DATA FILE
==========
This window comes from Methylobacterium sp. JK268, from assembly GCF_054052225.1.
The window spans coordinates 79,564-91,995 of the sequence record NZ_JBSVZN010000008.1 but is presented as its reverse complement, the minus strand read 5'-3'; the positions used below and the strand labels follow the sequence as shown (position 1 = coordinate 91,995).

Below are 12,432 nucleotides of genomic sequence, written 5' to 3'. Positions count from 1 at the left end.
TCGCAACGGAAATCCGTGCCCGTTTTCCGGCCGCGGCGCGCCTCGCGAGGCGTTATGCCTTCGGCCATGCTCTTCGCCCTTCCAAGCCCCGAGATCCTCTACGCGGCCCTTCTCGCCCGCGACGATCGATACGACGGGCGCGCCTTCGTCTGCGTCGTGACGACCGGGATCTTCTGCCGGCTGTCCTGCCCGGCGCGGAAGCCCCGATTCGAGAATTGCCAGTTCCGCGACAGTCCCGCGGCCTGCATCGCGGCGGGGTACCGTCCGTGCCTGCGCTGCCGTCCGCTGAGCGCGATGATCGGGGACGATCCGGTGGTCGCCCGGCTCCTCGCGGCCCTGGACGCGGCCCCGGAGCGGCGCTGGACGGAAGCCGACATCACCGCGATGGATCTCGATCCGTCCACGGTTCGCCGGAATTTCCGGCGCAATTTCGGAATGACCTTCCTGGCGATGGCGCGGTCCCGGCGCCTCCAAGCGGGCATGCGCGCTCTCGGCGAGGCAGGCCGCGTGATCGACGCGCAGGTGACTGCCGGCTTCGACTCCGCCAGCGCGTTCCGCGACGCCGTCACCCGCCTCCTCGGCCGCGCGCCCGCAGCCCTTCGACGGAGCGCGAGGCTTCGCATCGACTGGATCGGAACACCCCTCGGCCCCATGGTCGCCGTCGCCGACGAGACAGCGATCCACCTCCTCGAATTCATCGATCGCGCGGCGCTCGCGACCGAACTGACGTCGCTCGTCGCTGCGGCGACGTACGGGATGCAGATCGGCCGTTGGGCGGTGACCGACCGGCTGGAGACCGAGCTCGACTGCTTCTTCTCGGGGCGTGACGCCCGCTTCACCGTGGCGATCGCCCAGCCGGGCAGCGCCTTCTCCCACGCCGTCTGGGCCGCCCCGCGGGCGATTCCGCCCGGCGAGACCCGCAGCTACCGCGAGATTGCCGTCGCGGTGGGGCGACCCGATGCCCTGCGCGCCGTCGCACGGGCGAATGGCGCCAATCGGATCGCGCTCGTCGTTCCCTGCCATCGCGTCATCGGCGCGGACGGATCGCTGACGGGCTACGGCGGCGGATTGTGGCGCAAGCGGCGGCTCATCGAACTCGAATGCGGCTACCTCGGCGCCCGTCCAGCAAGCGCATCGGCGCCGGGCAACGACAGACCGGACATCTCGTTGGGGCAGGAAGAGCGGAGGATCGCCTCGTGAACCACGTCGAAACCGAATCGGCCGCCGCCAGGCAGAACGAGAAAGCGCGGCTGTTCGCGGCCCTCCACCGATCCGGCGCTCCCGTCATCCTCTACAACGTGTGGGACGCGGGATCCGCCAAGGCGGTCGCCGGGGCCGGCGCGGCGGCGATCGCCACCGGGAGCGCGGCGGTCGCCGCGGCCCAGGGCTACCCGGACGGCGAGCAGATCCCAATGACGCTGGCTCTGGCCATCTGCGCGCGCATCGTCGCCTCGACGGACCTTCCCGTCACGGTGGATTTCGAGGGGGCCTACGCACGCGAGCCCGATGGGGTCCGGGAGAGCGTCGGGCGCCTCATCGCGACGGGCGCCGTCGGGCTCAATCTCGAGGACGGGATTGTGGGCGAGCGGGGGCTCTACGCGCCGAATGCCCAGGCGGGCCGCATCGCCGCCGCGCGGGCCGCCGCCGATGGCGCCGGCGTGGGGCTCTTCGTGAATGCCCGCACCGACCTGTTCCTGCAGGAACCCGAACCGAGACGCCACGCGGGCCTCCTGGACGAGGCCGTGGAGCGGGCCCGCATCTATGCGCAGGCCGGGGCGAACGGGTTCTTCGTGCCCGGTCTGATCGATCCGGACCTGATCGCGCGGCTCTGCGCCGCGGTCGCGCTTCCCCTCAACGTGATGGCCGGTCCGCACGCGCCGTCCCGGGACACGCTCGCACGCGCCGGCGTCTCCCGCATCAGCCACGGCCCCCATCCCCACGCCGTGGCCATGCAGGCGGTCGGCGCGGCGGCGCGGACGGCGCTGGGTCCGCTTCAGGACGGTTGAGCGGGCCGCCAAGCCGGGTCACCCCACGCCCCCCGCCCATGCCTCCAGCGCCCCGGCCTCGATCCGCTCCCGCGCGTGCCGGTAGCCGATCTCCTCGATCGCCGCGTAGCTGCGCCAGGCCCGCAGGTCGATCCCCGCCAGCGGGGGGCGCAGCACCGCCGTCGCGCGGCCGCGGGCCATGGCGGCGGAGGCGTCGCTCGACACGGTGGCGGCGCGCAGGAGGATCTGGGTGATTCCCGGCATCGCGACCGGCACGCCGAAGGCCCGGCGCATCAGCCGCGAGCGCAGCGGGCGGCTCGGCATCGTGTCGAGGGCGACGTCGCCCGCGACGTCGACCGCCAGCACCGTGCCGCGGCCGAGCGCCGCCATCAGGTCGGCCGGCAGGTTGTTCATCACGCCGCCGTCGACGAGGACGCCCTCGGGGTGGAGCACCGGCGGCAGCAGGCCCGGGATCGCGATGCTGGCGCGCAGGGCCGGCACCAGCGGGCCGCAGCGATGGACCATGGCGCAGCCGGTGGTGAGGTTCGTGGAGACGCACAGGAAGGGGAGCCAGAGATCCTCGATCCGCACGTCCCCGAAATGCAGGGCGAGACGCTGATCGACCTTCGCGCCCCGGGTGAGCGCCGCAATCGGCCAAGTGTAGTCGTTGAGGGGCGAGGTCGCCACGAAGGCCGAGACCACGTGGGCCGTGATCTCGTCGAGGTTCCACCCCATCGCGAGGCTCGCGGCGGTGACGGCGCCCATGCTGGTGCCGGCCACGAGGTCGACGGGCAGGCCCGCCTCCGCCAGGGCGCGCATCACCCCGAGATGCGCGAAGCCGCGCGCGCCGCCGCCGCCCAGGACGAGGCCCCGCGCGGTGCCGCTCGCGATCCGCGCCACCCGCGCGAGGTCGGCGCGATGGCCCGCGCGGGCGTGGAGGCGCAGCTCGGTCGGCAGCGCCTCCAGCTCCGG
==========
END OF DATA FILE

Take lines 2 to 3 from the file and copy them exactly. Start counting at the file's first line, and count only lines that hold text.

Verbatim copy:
The window spans coordinates 79,564-91,995 of the sequence record NZ_JBSVZN010000008.1 but is presented as its reverse complement, the minus strand read 5'-3'; the positions used below and the strand labels follow the sequence as shown (position 1 = coordinate 91,995).

Below are 12,432 nucleotides of genomic sequence, written 5' to 3'. Positions count from 1 at the left end.